For certain clients, the liberality and anonymity offered by Liechtenstein’s legal environment create a great temptation to evade legal or contractual obligations through the use of the Principality’s asset-holding structures. In the past, Liechtenstein trusts, foundations and establishments (Anstalten) have frequently been used to deprive creditors of their rights.
An end to this development, in an age of increasingly aggressive asset protection strategies, is not in sight. In recent years, states such as the USA and Germany have successfully exerted political pressure on Liechtenstein in the pursuit of their own fiscal interests. Protecting the "straightforward" rights of their citizens as creditors, on the other hand, does not appear to interest US or EU politicians. As a consequence, a person whose claims under contract and tort, family or inheritance law run the risk of falling by the wayside due to the use of Liechtenstein structures is likely to find him- or herself out on a limb.
Without the support of an experienced expert, creditors who want to take effective legal action against founders or other holders of controlling interests in Liechtenstein-based legal entities will usually find themselves fighting a losing battle.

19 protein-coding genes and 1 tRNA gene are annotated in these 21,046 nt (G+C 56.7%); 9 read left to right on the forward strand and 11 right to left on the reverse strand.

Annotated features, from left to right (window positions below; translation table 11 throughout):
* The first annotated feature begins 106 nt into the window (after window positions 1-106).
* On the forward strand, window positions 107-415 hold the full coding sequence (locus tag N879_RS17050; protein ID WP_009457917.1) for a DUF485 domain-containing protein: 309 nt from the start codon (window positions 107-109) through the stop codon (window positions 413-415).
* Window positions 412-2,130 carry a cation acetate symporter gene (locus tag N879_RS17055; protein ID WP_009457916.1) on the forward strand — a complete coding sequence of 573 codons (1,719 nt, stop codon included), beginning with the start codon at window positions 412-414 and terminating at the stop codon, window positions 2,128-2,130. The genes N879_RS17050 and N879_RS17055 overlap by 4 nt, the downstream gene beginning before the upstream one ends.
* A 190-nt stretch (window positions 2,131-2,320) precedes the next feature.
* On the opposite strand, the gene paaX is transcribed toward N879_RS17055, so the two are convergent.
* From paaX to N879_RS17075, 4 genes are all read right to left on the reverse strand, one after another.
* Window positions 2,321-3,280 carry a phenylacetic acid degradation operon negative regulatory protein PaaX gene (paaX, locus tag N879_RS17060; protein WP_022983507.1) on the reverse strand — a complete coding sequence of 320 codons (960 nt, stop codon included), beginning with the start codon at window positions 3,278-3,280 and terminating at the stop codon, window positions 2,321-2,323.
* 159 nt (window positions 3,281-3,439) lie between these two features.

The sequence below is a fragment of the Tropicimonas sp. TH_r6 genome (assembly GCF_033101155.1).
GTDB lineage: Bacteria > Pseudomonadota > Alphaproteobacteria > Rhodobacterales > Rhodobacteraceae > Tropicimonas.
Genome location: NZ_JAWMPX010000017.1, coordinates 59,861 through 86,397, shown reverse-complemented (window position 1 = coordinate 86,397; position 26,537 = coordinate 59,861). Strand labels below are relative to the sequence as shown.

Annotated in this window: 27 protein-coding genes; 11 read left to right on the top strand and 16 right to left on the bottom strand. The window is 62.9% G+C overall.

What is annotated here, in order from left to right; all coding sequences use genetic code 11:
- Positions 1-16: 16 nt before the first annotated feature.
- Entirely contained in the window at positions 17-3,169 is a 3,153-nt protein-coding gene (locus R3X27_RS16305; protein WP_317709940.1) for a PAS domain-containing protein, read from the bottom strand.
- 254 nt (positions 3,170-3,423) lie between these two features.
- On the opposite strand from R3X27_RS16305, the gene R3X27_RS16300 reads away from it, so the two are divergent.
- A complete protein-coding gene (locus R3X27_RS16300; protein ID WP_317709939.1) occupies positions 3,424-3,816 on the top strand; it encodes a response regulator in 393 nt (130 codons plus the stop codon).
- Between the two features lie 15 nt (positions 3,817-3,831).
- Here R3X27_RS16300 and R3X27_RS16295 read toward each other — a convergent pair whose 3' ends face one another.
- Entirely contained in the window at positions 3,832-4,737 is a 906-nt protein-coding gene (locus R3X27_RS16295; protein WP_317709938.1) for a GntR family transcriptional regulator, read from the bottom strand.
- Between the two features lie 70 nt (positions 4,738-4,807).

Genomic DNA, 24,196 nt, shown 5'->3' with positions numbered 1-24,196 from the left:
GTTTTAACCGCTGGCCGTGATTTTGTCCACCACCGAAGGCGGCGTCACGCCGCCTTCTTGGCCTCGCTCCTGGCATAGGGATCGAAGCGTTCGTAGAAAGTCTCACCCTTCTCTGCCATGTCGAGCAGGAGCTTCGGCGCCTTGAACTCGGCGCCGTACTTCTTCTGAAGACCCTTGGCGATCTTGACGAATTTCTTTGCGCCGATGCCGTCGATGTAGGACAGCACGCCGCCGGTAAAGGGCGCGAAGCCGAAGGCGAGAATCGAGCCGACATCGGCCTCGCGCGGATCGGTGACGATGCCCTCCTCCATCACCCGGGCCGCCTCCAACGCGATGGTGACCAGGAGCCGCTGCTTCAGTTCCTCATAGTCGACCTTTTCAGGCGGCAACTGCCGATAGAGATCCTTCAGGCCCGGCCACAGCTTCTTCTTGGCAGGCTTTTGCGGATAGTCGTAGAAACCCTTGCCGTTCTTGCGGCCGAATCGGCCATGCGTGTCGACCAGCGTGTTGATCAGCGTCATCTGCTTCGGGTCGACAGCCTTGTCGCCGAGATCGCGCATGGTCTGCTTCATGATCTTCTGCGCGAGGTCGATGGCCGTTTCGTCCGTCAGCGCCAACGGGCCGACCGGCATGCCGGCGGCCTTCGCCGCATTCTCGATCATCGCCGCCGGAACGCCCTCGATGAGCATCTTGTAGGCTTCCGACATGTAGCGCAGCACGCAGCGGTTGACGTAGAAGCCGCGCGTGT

Above all, effective protection for creditors under Liechtenstein law calls for
- precise knowledge of Liechtenstein’s asset-holding structures with their strength and weaknesses
- optimum familiarity with the legal tools of creditor protection law and
- the ability to represent the creditor’s interests effectively and efficiently in a court of law.
Our law office can meet these requirements:
An in-depth knowledge of the strengths and weaknesses of Liechtenstein’s asset-holding structures is a major aspect of our know-how. We possess specialist expertise in the relevant fields of law and know how to enforce creditors’ rights against Liechtenstein vehicles as well as against their founders and beneficiaries.